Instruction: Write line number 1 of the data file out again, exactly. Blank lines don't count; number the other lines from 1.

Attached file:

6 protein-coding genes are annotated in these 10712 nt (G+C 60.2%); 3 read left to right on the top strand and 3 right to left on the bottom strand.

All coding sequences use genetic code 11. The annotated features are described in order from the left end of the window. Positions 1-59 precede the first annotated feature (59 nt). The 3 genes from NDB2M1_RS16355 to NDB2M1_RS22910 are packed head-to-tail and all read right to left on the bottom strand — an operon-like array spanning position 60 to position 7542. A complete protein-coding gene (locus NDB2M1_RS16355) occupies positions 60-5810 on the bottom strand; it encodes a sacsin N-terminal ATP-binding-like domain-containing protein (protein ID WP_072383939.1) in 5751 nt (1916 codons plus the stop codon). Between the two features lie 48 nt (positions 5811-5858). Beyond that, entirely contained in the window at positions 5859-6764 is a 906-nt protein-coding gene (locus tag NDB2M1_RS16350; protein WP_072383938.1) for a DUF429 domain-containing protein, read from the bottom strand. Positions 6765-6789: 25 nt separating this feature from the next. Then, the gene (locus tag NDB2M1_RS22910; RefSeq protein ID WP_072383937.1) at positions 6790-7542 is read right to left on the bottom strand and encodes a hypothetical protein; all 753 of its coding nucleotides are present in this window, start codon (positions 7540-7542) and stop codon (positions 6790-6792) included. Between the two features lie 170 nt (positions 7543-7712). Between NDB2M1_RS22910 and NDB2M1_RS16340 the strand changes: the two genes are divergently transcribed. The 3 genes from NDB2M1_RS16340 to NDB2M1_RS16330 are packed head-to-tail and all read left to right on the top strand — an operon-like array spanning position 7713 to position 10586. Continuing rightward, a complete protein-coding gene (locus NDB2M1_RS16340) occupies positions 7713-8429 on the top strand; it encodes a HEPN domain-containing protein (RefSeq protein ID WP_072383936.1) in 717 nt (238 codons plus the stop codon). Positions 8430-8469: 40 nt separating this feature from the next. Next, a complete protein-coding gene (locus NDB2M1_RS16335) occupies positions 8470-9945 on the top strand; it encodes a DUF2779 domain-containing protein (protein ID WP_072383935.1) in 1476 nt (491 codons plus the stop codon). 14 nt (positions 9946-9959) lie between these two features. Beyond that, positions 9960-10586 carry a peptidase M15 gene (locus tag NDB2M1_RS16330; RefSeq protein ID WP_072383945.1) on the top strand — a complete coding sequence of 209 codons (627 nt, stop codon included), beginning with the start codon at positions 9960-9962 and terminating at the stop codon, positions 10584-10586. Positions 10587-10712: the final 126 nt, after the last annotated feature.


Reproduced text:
6 protein-coding genes are annotated in these 10712 nt (G+C 60.2%); 3 read left to right on the top strand and 3 right to left on the bottom strand.